On Austin Wiley and what he brings to Auburn …

“He’s been good. Really good. Physical play and being able to score around the basket. He runs and plays hard. Great, great kid. I had him on the (U19) USA Team. I love him to death. He’s a beautiful person aside from being a heck of a basketball player.”

On how he thinks the new emphasis on flopping has gone …

“The whole thing is – my point – if you’re going to call it, call it. Or let it all go. When your post player gets it and he turns and that guy flops, let it go. If you’re going to let a guy come off a screen and throw his head back, let it all go. If you’re going to let a guy kick his foot out and fall down and you don’t call it, I’m fine. Just don’t call any. I really don’t care. What the rules are, I don’t care. Whatever it is, just make it consistent. And you should never say, ‘I didn’t make the (last call).’ You’re a team too, the three of you. You saw what he’s doing. You do the same. You’re a team. It’s not one guy. ‘I didn’t call it. I was here.’ ‘Well, why did you call that one from 30 (feet away)?’ ‘I’m not in the position.’ That’s my whole thing. I don’t care what they do. They’re not going to have an effect on the game if [mimicking a whistle sound] duh-do, duh-do, duh-do, duh-do, duh-do. There’s no effect on the game. There’s an effect on the game if there’s 15 fouls to one. Then you’ve kind of gotta say something, I think. Any of you athletes agree with that? [Media laughs.] Or should you just, you know, ‘I’m not an athlete.’ ”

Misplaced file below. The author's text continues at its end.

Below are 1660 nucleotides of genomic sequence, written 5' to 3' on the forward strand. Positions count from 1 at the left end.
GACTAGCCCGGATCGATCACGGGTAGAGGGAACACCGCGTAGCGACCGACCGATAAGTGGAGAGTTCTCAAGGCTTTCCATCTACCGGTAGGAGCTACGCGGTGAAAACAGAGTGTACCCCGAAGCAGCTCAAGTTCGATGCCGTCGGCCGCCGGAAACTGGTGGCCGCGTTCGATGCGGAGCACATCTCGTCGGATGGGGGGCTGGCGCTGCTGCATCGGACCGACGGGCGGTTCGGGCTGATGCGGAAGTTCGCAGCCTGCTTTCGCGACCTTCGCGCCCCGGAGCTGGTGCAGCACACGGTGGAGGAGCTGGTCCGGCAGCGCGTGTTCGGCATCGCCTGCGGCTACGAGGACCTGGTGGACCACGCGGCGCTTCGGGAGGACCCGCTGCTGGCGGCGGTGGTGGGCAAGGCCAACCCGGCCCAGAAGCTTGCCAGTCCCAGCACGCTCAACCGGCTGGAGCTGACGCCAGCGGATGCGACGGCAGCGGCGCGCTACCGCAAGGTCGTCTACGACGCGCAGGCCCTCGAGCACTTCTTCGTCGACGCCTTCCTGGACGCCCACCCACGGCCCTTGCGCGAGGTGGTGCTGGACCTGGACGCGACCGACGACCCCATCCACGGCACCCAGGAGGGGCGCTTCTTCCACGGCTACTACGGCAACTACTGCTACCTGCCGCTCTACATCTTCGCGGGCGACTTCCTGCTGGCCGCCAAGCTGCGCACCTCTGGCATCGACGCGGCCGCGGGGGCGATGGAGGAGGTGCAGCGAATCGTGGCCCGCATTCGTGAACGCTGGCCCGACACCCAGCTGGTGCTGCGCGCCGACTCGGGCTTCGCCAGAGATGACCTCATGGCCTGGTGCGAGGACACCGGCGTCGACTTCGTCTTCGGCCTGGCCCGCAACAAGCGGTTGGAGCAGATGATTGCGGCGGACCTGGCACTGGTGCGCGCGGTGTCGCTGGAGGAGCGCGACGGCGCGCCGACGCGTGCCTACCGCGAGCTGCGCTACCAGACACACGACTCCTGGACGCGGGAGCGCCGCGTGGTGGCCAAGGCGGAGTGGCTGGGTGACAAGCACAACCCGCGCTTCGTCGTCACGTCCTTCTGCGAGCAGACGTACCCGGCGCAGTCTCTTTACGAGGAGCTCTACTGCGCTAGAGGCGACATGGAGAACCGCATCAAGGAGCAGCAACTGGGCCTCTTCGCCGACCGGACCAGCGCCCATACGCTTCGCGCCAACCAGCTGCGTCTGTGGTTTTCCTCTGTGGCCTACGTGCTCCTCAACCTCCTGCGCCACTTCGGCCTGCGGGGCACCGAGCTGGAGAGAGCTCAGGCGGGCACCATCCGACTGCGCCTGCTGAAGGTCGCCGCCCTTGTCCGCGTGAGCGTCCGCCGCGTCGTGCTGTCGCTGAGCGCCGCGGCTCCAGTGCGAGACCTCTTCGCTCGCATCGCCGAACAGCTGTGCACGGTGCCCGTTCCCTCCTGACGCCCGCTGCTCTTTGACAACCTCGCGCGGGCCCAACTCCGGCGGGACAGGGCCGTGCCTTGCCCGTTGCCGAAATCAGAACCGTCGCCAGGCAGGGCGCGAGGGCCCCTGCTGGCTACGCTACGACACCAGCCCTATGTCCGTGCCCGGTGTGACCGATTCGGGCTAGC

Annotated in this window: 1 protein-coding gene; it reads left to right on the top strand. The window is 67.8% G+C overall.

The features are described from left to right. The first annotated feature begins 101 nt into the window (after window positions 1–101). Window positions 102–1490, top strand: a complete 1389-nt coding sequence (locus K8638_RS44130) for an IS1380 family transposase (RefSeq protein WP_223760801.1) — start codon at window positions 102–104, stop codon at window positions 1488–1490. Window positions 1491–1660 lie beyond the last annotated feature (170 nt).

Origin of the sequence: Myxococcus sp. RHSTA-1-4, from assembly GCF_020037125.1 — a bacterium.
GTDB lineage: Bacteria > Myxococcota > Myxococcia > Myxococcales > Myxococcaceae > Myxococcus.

On how Auburn compares to last season …

“Different players but they play the same. They play hard. Bruce (Pearl) has got them doing what they do. They’re tough on baseline out of bounds. If you get it in, they’re tough on sideline out. They run their little actions into isos and, you know, different ways of getting easy baskets. They’re good. They’re a top-20 team for a reason, and they won their first, what, 18, 19 games for a reason because they’re good.”


#23, EJ Montgomery, So., F

On if there is any thought of payback after Auburn knocked UK out of the NCAA Tournament last season …
“I don’t think it’s payback. I think it’s just another game. We’re just trying to go out there, compete and win.”

On if he looks forward to playing in front of an excited crowd on Saturday …
“Yes, definitely. It’s a great atmosphere there at Auburn. It’s just going to be a very fun game.”

On if opposing crowds pick on a particular Wildcat this season …
“It’s everybody, everybody this year. Great fans and great competition.”

On how he feels about his game at this point in the season …
“I’m just trying to get better every day, trying to get in better condition and just trying to go out there, have fun and help my team win.”

On how much of an impact conditioning is at this point …
“It’s a big impact. Just trying to go out there and play my hardest every time I step on the floor. When you’re not in very much condition, you can’t do that.”

On UK facing a third straight “big game” on the road for the opposition …
“No, I just think it’s fun being in that environment. Just great atmosphere and just great competition. Just trying to go out there and just compete.”

On if his experience can help him handle road crowds more effectively …
“Last year, I didn’t really know what I was getting into. Just going out there, just shocked that all of the fans were like that. But this year, I’m going out there and knowing what I’m getting into, just going out there and trying to have fun.”